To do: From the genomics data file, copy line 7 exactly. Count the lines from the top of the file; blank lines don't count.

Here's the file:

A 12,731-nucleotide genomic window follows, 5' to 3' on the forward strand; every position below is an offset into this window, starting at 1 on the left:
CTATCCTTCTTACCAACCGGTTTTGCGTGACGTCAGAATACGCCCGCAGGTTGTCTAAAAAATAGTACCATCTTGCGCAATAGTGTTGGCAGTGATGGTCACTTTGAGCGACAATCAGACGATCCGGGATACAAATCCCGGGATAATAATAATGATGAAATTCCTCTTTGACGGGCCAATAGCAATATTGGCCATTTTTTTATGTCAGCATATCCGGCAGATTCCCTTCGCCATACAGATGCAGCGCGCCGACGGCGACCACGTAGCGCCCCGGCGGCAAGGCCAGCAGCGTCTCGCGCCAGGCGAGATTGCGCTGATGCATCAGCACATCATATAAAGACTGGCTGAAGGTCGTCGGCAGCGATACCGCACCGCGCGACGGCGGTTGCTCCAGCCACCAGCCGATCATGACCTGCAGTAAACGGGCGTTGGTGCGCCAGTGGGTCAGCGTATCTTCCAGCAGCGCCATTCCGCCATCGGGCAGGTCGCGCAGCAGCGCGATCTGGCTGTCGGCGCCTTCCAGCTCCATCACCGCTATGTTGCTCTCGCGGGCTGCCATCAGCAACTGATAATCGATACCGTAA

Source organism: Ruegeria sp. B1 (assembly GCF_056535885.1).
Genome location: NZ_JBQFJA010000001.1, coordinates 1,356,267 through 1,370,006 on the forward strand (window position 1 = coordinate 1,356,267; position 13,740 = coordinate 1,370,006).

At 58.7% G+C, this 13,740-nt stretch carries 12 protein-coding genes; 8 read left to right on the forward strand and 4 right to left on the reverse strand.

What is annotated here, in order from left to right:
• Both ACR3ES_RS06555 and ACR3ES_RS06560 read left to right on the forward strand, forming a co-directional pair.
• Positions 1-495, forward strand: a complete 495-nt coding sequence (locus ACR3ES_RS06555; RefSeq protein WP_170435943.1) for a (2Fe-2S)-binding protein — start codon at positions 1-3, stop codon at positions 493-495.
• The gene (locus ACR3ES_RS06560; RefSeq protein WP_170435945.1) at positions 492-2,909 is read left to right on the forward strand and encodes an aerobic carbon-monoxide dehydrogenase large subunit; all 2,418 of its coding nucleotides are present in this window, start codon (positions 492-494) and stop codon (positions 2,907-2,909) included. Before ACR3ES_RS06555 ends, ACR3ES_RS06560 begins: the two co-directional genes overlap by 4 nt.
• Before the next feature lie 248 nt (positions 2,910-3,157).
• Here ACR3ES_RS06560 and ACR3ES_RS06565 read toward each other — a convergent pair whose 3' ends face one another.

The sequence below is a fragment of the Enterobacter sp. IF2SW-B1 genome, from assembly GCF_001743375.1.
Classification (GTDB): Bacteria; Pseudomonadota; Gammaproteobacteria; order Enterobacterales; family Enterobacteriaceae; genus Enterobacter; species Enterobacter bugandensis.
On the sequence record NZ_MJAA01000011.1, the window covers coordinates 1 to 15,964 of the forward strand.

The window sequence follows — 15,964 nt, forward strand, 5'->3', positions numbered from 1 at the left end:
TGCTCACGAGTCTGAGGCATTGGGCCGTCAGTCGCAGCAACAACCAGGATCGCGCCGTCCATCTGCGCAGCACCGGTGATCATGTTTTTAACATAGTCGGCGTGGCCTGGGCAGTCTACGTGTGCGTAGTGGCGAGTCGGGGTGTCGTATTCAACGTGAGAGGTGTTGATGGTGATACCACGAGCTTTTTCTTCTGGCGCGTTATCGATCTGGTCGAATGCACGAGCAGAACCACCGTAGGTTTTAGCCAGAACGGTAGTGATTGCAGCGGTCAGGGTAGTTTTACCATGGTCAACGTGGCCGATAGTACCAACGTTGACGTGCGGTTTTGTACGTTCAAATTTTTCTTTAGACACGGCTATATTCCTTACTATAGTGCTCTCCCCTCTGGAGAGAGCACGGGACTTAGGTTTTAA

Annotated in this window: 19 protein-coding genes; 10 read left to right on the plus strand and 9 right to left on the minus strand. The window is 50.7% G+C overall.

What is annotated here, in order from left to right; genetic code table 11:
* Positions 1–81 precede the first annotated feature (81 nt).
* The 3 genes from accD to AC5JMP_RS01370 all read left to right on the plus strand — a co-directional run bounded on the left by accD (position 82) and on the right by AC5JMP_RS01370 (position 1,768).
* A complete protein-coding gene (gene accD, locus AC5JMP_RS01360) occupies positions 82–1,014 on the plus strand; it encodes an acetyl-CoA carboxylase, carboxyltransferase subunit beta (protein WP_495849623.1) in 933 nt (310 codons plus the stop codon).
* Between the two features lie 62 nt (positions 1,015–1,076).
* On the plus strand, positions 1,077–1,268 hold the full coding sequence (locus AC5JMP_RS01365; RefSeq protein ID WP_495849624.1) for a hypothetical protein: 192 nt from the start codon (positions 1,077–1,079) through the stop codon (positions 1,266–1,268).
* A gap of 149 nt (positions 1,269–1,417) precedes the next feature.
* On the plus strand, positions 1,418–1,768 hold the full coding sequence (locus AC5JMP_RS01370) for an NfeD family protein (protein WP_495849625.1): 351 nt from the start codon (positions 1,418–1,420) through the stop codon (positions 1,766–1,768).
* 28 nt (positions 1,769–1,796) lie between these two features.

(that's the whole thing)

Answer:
• Both ACR3ES_RS06555 and ACR3ES_RS06560 read left to right on the forward strand, forming a co-directional pair.